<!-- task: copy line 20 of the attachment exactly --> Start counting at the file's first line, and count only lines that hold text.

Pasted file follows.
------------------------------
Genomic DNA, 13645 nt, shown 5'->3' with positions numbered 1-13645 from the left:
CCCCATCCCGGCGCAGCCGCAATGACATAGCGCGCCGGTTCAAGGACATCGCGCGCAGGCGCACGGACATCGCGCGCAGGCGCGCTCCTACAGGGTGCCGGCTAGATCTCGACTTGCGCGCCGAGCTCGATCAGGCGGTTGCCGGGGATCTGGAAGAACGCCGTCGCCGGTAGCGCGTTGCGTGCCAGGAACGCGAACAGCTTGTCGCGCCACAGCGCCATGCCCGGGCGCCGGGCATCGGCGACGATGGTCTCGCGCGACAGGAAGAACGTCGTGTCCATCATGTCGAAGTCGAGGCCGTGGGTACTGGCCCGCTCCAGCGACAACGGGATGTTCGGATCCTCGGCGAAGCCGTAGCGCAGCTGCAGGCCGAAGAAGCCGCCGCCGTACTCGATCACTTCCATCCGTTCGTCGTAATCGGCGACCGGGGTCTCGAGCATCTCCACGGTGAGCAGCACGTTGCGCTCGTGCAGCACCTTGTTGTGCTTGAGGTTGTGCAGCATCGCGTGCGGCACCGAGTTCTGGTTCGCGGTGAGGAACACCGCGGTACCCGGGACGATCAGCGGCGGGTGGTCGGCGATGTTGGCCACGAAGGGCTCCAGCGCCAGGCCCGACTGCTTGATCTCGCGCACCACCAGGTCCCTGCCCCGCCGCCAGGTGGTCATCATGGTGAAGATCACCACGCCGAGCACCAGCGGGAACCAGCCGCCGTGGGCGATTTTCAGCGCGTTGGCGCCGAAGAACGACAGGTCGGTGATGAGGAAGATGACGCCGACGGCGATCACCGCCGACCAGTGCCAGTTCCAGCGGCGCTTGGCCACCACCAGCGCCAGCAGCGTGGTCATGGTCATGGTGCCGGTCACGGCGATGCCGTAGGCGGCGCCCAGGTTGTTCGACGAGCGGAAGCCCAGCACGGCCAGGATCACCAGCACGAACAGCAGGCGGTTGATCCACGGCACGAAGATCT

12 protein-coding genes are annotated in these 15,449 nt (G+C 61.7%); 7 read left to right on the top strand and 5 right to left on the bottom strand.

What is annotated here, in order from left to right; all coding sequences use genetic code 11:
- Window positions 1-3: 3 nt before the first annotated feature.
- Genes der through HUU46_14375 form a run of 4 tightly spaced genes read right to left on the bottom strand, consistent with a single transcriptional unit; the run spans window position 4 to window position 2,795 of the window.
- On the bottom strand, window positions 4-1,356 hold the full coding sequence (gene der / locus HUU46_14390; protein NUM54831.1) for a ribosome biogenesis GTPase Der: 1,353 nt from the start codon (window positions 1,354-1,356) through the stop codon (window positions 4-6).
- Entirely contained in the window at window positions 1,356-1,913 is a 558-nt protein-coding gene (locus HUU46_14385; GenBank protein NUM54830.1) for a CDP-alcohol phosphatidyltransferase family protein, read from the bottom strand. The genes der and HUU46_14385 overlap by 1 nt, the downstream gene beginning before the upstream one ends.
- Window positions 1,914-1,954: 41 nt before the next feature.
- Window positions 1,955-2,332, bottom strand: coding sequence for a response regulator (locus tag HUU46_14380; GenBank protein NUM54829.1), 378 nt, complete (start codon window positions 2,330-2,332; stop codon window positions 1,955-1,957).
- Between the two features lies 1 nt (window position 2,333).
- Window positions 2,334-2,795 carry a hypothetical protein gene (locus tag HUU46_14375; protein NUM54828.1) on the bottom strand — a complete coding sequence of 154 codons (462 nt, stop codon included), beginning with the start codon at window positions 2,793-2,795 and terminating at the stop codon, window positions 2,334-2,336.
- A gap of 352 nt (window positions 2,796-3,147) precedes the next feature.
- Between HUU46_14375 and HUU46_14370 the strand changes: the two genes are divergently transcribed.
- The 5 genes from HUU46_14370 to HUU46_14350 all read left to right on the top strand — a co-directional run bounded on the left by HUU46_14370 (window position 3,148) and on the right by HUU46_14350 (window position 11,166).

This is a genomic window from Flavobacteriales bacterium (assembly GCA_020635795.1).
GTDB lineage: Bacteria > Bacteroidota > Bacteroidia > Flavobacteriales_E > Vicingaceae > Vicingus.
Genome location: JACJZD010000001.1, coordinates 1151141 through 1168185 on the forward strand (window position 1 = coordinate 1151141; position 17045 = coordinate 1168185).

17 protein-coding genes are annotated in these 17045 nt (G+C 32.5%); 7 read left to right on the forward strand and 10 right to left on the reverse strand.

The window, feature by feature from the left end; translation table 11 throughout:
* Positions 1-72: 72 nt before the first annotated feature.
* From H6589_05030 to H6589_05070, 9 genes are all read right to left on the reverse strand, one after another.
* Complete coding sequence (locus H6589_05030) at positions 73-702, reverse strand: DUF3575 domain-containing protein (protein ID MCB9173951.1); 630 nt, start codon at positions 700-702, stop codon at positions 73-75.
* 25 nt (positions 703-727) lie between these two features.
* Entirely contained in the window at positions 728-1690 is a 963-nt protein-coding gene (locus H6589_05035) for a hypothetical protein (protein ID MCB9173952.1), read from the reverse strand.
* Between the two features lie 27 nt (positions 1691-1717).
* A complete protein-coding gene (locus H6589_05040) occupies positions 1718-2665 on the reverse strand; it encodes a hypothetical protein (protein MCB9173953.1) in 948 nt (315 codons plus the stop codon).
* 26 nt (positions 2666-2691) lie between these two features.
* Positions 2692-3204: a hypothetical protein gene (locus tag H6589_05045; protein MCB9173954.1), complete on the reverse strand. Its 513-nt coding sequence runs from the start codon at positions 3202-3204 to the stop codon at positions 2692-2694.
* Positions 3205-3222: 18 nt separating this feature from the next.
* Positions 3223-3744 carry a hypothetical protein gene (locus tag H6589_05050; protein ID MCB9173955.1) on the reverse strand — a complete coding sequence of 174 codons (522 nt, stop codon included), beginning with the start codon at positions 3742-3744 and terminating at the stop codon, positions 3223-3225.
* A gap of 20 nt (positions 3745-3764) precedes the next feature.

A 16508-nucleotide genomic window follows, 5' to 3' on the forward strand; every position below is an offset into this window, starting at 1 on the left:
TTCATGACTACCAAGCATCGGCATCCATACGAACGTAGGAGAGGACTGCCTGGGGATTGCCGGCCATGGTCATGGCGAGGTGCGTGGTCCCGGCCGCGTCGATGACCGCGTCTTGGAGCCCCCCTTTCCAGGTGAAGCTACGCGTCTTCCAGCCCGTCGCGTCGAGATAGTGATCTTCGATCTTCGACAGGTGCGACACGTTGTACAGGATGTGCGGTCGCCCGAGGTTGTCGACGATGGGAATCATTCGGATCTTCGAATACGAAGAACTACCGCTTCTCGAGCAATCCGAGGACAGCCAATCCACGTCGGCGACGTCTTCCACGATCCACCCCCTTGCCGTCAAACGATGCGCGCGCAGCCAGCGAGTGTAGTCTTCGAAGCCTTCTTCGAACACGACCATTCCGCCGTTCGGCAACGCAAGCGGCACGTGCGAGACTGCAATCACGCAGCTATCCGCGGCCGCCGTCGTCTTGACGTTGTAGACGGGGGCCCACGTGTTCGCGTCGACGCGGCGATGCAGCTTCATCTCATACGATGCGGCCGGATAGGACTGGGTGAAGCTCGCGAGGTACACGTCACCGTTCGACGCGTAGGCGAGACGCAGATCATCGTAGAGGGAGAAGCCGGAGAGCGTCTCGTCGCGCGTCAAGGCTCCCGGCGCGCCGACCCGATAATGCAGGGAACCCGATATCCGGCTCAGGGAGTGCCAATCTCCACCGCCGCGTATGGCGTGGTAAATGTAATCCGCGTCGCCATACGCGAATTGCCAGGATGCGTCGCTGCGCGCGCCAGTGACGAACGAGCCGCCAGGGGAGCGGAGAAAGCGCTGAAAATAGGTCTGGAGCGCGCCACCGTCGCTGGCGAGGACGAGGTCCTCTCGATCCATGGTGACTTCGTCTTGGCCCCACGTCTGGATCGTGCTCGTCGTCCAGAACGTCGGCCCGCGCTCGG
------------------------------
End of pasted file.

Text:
The window, feature by feature from the left end; translation table 11 throughout: